Marshall then makes the analogy of the Family Home, suggesting that bringing refugees into our country and helping them to get onto their feet is comparable to bringing a homeless man into my home and letting him sleep with my wife while I'm away. You can decide for yourself whether that is a good analogy. (Make sure you read the way he wrote it, and not just my simplification. You can guess my opinion.)
Then he uses my least favorite argument of all from the anti refugee people;
which means that they are consciously willing to use terrorist tactics to advance their Muslim worldview against the West. If you knew that 10% of your child’s Halloween candy was poisoned, would you allow your child to consume any of it?Mike Huckabee made the same point, using poisonous nuts in his analogy. This argument is actually stupid, and I'm disappointed in Dr Marshall and others who don't see why. No, I wouldn't let my kid eat their Halloween candy... but there is an incredible difference between the value of human life and a candy. Would I let my kid risk their life to save someone else's? Yes. I would even teach them to do so.
Here's my analogy. Suppose a ship carrying hundreds of passengers was attacked by a terrorist on the ship. Now it is sinking, and the passengers are floundering in the water. You are in a boat nearby, and can reasonably take in 25 passengers- not nearly all of them. The trouble is that you know that a few of the drowning people may be terrorists, and they may attack your boat. Would you take the risk to save 25?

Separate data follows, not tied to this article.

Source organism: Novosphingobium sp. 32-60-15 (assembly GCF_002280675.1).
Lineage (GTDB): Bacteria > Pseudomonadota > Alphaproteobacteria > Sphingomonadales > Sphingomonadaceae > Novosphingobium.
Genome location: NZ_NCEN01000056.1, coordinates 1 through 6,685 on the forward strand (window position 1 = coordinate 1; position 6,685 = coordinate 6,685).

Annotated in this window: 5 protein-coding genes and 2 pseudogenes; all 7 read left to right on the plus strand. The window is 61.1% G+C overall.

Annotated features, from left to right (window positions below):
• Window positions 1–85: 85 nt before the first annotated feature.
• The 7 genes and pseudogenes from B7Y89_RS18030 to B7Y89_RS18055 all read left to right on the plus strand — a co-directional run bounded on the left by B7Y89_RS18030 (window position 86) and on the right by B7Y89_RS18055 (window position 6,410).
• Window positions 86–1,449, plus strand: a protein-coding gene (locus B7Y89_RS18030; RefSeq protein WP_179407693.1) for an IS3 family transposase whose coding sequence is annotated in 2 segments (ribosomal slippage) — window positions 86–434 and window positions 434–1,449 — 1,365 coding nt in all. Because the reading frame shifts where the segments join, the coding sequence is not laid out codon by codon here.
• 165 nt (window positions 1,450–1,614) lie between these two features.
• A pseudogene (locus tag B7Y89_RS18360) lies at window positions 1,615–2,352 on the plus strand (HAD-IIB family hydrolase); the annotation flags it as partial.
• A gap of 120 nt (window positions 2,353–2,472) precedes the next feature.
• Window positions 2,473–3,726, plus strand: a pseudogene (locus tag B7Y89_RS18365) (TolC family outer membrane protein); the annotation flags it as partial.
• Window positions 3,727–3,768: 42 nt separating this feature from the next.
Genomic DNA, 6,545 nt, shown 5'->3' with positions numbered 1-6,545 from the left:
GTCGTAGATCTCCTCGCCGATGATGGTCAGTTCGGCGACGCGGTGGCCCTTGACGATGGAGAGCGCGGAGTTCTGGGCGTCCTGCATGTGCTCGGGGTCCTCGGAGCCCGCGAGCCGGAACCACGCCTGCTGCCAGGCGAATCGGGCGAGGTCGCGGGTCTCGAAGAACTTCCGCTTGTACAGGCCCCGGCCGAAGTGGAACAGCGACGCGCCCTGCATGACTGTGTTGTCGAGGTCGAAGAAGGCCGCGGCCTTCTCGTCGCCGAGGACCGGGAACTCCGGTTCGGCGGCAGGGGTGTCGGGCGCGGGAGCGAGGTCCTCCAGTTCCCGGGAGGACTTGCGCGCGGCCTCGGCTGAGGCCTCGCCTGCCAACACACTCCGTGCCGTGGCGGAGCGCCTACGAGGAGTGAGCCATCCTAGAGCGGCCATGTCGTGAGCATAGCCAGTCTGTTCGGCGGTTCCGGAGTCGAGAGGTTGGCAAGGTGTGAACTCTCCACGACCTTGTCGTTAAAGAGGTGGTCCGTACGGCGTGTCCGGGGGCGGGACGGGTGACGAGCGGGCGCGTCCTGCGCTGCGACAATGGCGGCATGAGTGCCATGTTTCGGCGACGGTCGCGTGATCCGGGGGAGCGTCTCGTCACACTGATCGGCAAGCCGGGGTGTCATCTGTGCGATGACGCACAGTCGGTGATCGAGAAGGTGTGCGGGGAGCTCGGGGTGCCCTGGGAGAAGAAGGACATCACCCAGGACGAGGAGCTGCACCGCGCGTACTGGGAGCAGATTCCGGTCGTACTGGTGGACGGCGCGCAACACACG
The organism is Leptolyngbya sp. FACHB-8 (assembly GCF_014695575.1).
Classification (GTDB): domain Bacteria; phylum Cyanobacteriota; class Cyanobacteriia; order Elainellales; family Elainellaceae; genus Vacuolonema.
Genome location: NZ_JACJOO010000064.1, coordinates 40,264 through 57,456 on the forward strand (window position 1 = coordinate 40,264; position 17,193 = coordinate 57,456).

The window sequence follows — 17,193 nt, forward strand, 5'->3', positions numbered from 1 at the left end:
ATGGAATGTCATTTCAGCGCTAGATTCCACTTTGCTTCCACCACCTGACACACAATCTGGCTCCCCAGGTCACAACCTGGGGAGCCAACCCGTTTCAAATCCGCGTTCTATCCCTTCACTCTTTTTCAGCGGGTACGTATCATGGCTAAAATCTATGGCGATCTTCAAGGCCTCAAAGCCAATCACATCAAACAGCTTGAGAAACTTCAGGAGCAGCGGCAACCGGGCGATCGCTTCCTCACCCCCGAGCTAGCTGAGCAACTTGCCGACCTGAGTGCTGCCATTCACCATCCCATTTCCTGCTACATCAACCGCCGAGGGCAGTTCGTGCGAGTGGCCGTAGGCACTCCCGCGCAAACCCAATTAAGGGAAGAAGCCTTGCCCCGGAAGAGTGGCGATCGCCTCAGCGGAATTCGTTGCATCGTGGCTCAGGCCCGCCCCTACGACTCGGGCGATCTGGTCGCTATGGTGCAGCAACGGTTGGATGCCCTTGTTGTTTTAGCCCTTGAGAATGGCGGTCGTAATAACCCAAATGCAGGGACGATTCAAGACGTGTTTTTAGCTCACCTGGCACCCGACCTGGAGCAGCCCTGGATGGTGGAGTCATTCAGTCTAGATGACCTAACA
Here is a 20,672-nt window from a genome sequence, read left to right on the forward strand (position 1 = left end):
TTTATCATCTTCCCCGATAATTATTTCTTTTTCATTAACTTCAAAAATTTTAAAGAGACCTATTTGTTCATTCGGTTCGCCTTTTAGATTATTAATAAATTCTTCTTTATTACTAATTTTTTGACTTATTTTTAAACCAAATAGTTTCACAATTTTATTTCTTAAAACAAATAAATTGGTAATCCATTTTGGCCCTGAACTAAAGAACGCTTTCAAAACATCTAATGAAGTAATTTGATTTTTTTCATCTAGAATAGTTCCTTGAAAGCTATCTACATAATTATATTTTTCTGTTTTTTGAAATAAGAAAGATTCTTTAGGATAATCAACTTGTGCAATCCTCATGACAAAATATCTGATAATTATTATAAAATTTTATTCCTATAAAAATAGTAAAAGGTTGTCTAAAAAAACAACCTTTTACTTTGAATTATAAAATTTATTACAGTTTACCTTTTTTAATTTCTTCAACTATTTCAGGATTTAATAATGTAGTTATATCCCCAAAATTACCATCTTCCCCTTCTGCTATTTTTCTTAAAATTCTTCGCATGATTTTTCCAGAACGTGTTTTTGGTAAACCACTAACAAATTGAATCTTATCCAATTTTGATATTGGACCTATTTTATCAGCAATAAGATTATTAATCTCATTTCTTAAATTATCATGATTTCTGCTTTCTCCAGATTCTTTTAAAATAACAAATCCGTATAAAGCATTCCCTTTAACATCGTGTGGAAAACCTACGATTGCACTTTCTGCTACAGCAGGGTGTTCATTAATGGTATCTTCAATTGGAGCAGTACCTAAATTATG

A friend said no, not if my kids were on board the boat. Others said they would prioritize, women and children first. Clearly many would say "Christians first". For me? I'd pull them into my boat, and if my children were there I'd teach them to do likewise.
My analogy is flawed too, but you gotta admit, it's better than the poisonous nuts' analogy.
The other problem with this argument is that it somehow assumes that the refugees will be representative of the global average- never mind that they are being screened once by the UN and again by Canada or the USA or whoever is taking them in. Clearly this will reduce the percentage of refugees actually coming in who are radicalized.
But let's extend this logic to other stats. Could your kid eat their candy if only 3% of it were poisoned? 'Cause 3% of Americans are presently under some form of correctional control for criminal activity. Guess we'd better not let any Americans into Canada, since 3% of them are criminals. (It get's a lot worse once you start breaking it down by race or gender). Anyway, pursuing that logic can get ugly quick.
I'm disappointed that someone as rational as Marshall would employ such a deeply flawed analogy.
The last argument I want to address is the "Samaritan uses the hotel" argument, that the Samaritan was commended for his humanitarian aid, and implicitly therefore that's the most that any Christian should expect to do.
Look, Mother Teresa did way more than the Good Samaritan. Regardless of their faith, she helped Muslims and Hindus out of love. Christ did way more. Are we called to Sainthood in imitation of Christ, or are we called to moderate humanitarianism?
Scripture is full of passages like "I was a stranger and you invited me in" (Matt 25:35) and about welcoming the foreigner (Leviticus 19:34, Deuteronomy 10:19, etc).